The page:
NUMBER THREE: YOU’LL NEVER SEE A U-HAUL BEHIND A HEARSE.
I’ll say it again, you’ll never see a U-Haul behind a hearse. I don’t care how much money you make, you can’t take it with you. The Egyptians tried it, they got robbed. That’s all they got. You can’t take it with you, with you.
And it’s not how much you have – it’s what you do, with what you have. We all have different talents, some of you’ll be doctors, some lawyers, some scientists, some educators, some nurses, some teachers. Yeah, okay. Some preachers.
The most selfish thing you can do in this world is help someone else. Why is this selfish, because the gratification, the goodness that comes to you, the good feeling, the good feeling that I get from helping others, nothing’s better than that.
Well one of two things but, nothing’s better than that, not – not jewelry, not big house I have, not big cars, but it’s the joy; that’s where the joy is, in helping others. That’s where the success is in helping others.
Finally, I pray that you put your slippers way under the bed tonight, so that when you wake up in the morning, you have to get on your knees to reach them.
And while you’re down there, say thank you for grace, thank you for mercy, thank you for understanding, thank you for wisdom, thank you for parents, thank you for love, thank you for kindness, thank you for humility, thank you for peace, thank you for prosperity.
Say ‘thank you’ in advance for what’s already yours.
So that’s how I live my life, that’s why – one of the reasons where I am today.
Say thank you in advance for what is already yours.
True desire in the heart for anything good is God’s proof to you sent beforehand to indicate that it’s yours already.
I’ll say it again.
True desire in the heart, that itch that you have, whatever it is you want to do, that thing that you want to do to help others and to grow and to make money, that desire, that itch, that’s God’s proof to you, sent beforehand, already to indicate that it’s yours.
And anything you want good you can have, so claim it, work hard to get it. When you get it, reach back, pull someone else up, each one, teach one.
Don’t just aspire to make a living. Aspire to make a difference.
Privacy and security are common terms used to refer to an ultra-high-net-worth individual (UHNWI). Privacy and security are related.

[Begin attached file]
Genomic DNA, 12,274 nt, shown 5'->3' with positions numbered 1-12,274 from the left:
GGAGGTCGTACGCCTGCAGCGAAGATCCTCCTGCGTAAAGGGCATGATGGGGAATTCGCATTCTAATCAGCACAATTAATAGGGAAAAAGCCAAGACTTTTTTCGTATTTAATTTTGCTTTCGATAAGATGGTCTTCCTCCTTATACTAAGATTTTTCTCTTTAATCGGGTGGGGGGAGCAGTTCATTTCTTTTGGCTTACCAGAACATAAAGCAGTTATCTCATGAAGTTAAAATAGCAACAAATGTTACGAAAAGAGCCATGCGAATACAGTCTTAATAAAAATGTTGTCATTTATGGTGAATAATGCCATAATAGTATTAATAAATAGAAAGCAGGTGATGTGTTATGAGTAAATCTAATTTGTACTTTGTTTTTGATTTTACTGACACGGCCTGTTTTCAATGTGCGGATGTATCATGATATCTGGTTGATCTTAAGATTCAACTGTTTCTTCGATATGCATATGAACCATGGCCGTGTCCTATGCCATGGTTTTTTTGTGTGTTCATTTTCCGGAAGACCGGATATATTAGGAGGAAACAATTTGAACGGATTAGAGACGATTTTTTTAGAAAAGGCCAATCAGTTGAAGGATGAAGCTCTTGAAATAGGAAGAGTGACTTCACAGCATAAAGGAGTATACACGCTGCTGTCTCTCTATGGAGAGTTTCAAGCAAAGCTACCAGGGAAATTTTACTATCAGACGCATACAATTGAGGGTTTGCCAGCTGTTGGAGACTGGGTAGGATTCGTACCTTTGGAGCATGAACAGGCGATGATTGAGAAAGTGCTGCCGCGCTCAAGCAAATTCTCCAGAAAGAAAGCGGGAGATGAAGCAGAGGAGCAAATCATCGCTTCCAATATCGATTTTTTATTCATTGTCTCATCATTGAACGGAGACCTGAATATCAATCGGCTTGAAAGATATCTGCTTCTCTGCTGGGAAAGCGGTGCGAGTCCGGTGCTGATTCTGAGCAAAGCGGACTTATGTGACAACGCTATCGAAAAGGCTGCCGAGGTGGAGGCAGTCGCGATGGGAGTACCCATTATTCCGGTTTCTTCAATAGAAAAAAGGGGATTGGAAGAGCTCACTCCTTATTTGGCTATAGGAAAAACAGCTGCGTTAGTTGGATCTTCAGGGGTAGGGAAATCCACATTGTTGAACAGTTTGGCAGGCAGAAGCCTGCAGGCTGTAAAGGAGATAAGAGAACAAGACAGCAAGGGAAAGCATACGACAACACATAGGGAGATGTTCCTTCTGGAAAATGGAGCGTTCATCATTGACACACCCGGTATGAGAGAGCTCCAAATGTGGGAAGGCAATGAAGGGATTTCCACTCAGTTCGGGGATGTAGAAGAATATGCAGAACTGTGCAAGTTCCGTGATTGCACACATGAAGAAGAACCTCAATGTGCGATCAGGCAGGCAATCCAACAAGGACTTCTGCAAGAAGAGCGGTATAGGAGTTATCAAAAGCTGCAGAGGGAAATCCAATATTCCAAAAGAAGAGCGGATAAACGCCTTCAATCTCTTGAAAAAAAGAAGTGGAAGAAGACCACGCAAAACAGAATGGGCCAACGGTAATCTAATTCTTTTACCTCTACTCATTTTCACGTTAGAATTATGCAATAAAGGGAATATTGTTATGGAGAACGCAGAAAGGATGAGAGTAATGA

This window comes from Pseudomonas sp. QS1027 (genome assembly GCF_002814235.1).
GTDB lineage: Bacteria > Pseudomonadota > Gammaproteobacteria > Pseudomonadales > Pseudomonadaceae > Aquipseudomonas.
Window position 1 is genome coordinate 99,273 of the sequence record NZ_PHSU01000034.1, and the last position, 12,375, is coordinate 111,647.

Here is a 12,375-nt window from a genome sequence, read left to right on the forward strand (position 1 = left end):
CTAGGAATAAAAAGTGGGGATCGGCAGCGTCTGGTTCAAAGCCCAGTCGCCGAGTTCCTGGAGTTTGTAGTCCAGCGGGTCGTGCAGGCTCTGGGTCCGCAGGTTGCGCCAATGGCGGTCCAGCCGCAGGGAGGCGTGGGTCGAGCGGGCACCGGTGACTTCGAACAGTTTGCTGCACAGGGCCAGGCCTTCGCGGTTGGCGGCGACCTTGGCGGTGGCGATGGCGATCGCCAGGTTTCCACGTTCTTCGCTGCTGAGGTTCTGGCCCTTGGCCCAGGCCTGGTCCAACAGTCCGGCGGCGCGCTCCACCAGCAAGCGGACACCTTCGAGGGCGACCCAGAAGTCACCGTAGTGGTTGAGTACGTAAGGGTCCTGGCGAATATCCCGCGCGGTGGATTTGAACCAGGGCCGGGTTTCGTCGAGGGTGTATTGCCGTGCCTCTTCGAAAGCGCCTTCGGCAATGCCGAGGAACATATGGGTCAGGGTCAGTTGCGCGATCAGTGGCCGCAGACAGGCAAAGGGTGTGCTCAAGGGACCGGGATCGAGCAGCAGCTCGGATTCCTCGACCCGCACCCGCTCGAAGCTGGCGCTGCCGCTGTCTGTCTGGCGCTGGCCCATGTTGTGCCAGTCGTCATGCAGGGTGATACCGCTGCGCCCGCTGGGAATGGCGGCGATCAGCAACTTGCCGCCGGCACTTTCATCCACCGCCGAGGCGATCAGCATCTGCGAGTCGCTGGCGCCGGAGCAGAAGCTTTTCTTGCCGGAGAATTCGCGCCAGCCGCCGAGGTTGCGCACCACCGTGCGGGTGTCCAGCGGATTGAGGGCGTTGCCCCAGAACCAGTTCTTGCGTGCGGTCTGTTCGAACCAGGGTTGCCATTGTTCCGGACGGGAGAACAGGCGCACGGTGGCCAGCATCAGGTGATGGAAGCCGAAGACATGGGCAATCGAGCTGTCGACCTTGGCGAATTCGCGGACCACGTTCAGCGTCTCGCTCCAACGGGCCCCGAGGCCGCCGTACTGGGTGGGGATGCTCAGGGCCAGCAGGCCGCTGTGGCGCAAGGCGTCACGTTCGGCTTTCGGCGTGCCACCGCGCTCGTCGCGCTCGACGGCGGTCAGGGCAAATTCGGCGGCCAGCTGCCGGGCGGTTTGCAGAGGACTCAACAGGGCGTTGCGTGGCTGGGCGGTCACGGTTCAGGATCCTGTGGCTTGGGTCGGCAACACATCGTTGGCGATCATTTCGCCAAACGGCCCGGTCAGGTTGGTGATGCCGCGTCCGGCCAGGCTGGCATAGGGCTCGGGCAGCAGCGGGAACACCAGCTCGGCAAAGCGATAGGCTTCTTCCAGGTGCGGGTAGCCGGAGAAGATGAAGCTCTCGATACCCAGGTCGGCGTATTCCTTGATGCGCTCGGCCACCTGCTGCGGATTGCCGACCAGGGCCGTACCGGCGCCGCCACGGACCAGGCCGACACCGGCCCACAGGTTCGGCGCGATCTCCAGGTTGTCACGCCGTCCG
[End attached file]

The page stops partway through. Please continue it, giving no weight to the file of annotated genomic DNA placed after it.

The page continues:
Privacy related to any rights people have to control their personal information and how it’s used. Security, on the other hand, refers to how their personal information is protected such as health records and all financial matters. Privacy protects a person from unnecessary interference. Sadly, most people today do not enjoy their privacy rights.
Being an UHNWI comes with its disadvantages. UHNWIs attract so much attention from the public, and such interest compromises their privacy. Violation of privacy brings about anxieties and threats to a person’s security. For this reason, UHNWIs have gone to great lengths to ensure they protect their privacy.
Why very wealthy individuals (must) invest in privacy security
Most UHNWIs are known for saving their money in foreign accounts. A popular belief is that these rich people hide their wealth and avoid heavy taxes. However, law-abiding UHNWIs know that being wealthy attracts people who will do anything to exploit their resources. These UHNWIs, therefore, find it wise to store a significant portion of their wealth in a different country. Foreign accounts provide secrecy and confidentiality of the wealth of an UHNWI that protect him/her from greedy opportunists.
To maintain privacy security, most UHNWIs invest in more homes. Having various estates helps them live a private life as they can settle in whichever place they feel secure and undisturbed. When UHNWIs are very famous people, it’s easy to trace where they live. An UHNWI with one home will hardly enjoy the privacy of his/her home as they will always receive unnecessary visits and scrutiny from the media, the public, stalkers, and even criminals who see a soft target in the UHNWI. Relatives of UHNWIs are kidnapped very frequently, for example. This kind of attention, and sometimes also of threat, can be very uncomfortable and can cause stress.